clinical pictures of NRL allergies are also discussed. Section 18.4 describes

changes in the incidence and prevalence of NRL allergy and the changing

epidemiology, revealing an ongoing gradual decrease in new cases of Type

1 NRL allergy in many parts of the world. The peak of the NRL allergy

‘epidemic’, which hit in the 1980s and 1990s, seems to have passed in

healthcare in the western world, but problems do still exist, in particular in

developing countries and in the non-medical fields.

Section 18.5 handles the key issues in reducing NRL allergy, discussing

changes in glove manufacture, education, development of international

standards and means to reliably measure the allergenic potential of NRL

products as well as regulatory activities and numerous published position

papers. Future trends in NRL allergy research are assessed in Section 18.6.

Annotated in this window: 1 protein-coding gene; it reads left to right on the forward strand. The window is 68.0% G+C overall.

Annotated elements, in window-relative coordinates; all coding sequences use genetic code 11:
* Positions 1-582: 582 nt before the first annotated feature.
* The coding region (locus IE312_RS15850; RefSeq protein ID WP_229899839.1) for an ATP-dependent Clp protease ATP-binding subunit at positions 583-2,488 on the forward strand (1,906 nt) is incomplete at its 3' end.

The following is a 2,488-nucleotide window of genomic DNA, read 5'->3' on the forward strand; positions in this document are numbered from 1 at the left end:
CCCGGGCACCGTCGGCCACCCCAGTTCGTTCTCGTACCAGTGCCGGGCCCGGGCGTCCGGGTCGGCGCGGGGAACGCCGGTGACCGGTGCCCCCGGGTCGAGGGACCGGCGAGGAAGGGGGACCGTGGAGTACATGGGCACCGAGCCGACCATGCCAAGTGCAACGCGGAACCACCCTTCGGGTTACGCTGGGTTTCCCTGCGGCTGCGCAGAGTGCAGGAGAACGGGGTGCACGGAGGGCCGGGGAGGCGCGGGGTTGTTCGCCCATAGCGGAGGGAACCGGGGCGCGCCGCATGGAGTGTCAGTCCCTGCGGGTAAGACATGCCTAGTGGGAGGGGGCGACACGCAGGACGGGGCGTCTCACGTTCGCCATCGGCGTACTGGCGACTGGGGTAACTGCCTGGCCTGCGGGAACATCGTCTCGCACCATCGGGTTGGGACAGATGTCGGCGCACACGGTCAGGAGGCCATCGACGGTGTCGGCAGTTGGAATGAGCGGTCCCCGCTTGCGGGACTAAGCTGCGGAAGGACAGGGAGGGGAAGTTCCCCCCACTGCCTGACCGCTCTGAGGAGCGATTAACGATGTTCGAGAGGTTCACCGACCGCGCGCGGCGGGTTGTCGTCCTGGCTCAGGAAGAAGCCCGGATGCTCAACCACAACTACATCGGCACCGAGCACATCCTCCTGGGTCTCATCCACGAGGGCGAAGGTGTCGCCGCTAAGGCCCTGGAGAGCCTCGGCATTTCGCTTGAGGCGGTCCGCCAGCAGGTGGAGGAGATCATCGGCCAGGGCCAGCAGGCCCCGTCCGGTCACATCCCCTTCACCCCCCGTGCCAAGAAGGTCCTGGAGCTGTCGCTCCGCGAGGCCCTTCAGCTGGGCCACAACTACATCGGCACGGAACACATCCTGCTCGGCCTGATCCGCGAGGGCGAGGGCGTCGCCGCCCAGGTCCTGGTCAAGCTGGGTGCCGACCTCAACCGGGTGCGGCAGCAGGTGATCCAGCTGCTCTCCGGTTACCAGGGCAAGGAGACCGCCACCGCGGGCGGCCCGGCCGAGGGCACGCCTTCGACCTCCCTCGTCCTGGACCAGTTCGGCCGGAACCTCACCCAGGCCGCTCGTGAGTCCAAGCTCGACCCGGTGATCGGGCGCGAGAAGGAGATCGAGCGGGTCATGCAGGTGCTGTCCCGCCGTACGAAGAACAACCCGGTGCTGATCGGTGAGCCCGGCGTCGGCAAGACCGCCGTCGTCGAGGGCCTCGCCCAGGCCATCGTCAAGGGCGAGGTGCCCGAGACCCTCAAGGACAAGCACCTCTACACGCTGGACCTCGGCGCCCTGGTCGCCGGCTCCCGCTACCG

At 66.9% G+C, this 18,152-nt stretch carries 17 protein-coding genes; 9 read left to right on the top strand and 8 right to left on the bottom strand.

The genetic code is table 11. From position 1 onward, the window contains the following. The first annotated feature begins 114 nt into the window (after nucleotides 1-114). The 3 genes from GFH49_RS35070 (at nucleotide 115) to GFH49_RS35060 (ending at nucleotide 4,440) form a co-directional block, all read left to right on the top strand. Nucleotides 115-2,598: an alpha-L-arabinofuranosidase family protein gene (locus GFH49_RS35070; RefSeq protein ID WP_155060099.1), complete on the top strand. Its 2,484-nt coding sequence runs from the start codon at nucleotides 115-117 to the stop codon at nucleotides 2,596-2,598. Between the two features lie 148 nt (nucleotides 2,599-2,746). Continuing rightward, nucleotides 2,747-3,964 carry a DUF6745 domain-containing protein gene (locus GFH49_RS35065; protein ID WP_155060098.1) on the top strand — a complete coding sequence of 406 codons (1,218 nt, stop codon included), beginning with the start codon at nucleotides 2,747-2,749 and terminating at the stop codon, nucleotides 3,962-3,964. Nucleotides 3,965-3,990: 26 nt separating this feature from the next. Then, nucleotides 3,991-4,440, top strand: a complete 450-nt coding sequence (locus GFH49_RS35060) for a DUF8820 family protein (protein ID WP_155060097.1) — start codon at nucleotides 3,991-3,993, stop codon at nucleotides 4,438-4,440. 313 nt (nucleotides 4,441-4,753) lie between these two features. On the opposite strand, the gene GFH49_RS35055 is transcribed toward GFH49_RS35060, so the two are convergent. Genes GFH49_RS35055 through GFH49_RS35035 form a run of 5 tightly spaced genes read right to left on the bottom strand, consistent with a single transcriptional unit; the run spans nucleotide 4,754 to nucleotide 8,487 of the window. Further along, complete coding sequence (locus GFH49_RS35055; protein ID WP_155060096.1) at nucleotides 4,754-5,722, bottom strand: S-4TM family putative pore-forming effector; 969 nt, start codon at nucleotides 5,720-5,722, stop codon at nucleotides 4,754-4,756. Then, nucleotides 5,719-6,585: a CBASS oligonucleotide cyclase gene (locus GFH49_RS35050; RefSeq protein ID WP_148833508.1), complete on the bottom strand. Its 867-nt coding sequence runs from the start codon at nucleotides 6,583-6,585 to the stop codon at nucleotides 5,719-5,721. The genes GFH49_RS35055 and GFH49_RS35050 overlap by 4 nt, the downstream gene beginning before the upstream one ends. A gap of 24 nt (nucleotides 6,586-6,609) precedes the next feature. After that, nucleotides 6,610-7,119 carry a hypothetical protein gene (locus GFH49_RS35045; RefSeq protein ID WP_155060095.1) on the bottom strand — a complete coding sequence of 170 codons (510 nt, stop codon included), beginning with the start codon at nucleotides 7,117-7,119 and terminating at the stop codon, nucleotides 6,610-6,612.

Central findings and advances in recent research efforts on NRL allergy are

summarised in Section 18.7. Suggestions for further information are proposed

in Section 18.8.


Medical background to NRL allergy

18.2.1 Basic concepts in immunology

Immunology is generally considered as the discipline of the body’s defense

against infections. The responses mounted against infectious agents, such as

bacteria, viruses or fungi, are known as immune responses. The responses can

be specific and are then defined as adaptive immune responses, developing

as adaptation to particular pathogens. The adaptive immune response can

lead to a phenomenon known as immunological memory and confer lifelong

protective immunity against reinfection by the same pathogen.

In addition, the body is ready for non-specific or innate immune responses

which in the front line combat the wide range of pathogens surrounding

us. This system is not specific for any individual pathogen nor does it lead

to immunological memory. Central components of this front-line defense

are ubiquitous phagocytic cells (macrophages), able to engulf and digest

microorganisms. Another important compartment in the non-specific host

defense is the complement system, a collection of several plasma proteins

that can be activated directly by pathogens or indirectly by pathogen-bound

antibody, leading to various effector functions important in the neutralisation

and elimination of the invaders.